UAW strike gives GM pretext for EV ‘retiming’
Detroit Three OEM dresses up EV rollback as “agile approach” to cost increases but admits core EV profitability problems
Legacy automaker GM is “moderating the pace of our EV acceleration in 2024 and 2025 to maintain strong pricing” citing uncertainty around operating costs caused by strike action from the United Autoworkers (UAW) labour union. Instead it will take an “agile approach” to what CFO Paul Jacobson calls the company’s “retimed EV volume and product production decisions”.
But when analysts sought some explanation for the withdrawal of EV margin guidance, executives had a rather convenient pretext. It wants to ensure its revised strategy is “not something… dominated by the UAW,” Jacobson says.
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By that, he means that GM is anticipating much higher operating costs in any future contract agreement with UAW workers. This has put pressure on the company to reduce costs where it can. And, although management was reluctant to say so, EV production is set to be rolled back to allow the OEM to prioritise producing its higher margin ICE vehicles.
Navigating a tightrope
However, executives trod a fine line at the company’s Q3 results call not to appear to diminish GM’s commitment to EVs in the long term. “Our commitment to an all-EV future is as strong as ever, and we continue to plan to have annual EV capacity of 1mn units in North America as we exit 2025,” says CEO Mary Barra.
But Barra’s statement might arguably be seen as lip service, considering the realities of what the new approach means for the company’s near-term BEV output. The so-called retiming decisions “will impact our previous EV production targets, including the 100,000 EV target we had for the second half of 2023, and cumulative 400,000 EVs from 2022 to the first half of 2024”, Jacobson admits.
The company will also delay the launches of Chevrolet Equinox EV, the Silverado EV RST, and the GMC Sierra EV Denali, each by several months, as well as withdraw a chunk of its capital commitment to its Orion plant, which is dedicated to building the firm’s best-selling BEV, the Chevrolet Bolt.
“Given a more agile approach to our EV transition, we now expect to retime at least $1.5bn of capital spending at our Orion plant, implement engineering improvements, and improve EV profitability prior to accelerating production of battery electric trucks,” Jacobson says.
The catchphrase at GM is now “agility”, which was mentioned seven times during the results call, as management reserve the right “to continually evaluate EV demand and adjust production schedules to maximise profitability”. “Higher labour costs will make it even more imperative that we continue to focus on the most significant and margin-accretive parts of the business,” Jacobson says.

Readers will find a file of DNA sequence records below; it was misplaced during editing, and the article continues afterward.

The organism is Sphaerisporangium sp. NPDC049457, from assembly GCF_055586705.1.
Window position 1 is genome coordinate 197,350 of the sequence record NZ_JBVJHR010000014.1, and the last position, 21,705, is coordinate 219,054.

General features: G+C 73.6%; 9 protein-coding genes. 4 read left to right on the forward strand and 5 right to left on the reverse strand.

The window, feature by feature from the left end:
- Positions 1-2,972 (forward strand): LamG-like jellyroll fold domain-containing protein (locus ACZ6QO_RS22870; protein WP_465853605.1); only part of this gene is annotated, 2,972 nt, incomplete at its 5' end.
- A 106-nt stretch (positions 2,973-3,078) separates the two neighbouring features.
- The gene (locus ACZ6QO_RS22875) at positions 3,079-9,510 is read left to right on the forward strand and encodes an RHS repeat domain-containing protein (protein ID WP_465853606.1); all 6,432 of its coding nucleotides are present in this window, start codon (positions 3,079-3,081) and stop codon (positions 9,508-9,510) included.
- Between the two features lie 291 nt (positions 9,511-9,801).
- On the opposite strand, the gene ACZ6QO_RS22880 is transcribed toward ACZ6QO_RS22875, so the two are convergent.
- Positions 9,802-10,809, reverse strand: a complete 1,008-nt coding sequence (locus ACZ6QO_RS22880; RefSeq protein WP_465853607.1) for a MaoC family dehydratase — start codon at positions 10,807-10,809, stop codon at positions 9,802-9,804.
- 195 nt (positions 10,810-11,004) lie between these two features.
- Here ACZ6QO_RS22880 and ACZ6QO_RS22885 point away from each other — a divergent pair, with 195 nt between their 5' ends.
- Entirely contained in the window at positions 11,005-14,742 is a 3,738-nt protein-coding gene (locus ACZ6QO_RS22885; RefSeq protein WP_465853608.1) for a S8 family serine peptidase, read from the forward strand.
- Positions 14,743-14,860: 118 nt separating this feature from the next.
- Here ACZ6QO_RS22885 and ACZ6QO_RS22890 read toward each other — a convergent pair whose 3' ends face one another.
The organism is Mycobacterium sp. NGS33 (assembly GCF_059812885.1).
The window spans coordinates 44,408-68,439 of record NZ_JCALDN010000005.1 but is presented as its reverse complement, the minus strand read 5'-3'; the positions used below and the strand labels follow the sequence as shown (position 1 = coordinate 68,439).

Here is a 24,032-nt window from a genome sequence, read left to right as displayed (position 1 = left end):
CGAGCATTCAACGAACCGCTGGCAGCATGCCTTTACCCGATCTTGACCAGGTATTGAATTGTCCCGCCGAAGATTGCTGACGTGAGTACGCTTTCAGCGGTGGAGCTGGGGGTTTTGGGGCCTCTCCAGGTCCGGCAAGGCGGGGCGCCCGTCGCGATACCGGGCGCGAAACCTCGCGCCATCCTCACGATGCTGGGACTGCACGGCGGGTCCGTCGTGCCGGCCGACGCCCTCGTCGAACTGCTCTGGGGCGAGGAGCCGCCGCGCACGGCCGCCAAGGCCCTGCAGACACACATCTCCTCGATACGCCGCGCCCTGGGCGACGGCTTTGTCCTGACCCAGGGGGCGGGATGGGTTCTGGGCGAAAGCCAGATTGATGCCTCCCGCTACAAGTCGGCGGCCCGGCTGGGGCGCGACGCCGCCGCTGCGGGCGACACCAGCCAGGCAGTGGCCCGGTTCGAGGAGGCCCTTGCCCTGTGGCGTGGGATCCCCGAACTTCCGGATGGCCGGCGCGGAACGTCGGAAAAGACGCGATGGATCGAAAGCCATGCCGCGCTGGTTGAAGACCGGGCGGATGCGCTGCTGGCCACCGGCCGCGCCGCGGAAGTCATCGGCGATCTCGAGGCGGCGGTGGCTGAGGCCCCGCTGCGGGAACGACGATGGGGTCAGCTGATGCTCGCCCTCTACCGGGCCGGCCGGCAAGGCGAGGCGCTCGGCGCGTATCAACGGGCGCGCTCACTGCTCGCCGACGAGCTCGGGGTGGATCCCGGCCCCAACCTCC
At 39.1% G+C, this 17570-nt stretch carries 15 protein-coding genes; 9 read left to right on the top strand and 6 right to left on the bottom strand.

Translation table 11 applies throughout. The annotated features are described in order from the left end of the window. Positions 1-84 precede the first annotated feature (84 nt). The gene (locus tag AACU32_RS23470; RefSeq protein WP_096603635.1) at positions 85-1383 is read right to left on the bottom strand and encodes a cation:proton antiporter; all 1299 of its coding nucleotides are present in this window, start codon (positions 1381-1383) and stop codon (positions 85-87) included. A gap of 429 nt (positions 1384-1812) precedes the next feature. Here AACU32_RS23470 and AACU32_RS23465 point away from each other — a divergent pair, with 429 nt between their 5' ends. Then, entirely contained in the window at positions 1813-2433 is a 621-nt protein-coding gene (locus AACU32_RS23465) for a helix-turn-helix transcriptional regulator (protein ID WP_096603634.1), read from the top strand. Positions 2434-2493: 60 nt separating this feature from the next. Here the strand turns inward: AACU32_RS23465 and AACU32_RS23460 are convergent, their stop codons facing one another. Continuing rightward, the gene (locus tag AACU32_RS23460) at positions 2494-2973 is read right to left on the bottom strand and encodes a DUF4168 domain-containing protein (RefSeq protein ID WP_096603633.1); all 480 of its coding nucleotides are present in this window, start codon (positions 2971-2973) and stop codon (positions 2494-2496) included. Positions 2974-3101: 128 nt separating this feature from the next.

And this leaves EVs out in the cold. “Clearly, [EVs] are loss making,” says Adam Jonas, head of global auto research at bank Morgan Stanley, despite GM not giving separate margin or profit results for its EVs. When asked if GM would commit to a more definite roadmap for EV strategy once a UAW contract is signed, Jacobson said that investors would have to wait for a clearer picture.
“This year the margins in EVs are just relatively nonsensical, mainly because we have got a big, scaled infrastructure with limited production across the board. So, we are absolutely committed to presenting that roadmap and we will do that at our investor day.”
GM has, though, decided to delay said investor day from mid-November until March. “We have got a lot of good strategic data points to put out there. We wanted to make sure that it was not something that was dominated by the UAW,” Jacobson continues.
“We are not providing new targets but are moving to a more agile approach to continually evaluate EV demand and adjust production schedules to maximise profitability. We purposely built flexibility into our manufacturing facilities and are uniquely positioned among our competitors to be able to flex our production between ICE and EVs,” the finance chief says.
But the firm still believes it is outperforming the wider market on its BEV sales. “What I would say is the observation about slowing EV demand growth is something that everybody is been talking about. We have seen it in competitor earnings profiles, etc. But I want to be clear, we are not seeing that in our portfolio right now,” Jacobson asserts.
Indeed, GM’s US Q3 BEV sales are up by 28pc quarter-over-quarter (see Fig.1), claiming a 20.1pc market share of US EV sales in the quarter.
But that is not enough to change the narrative. “We are scaling in a way that is consistent with the operating discipline I mentioned,” Jacobson reiterates.
“What we have seen here is an opportunity to slow some of that scaling down and take advantage of some of the learning that we have seen through the engineering and manufacturing process in the early stages.”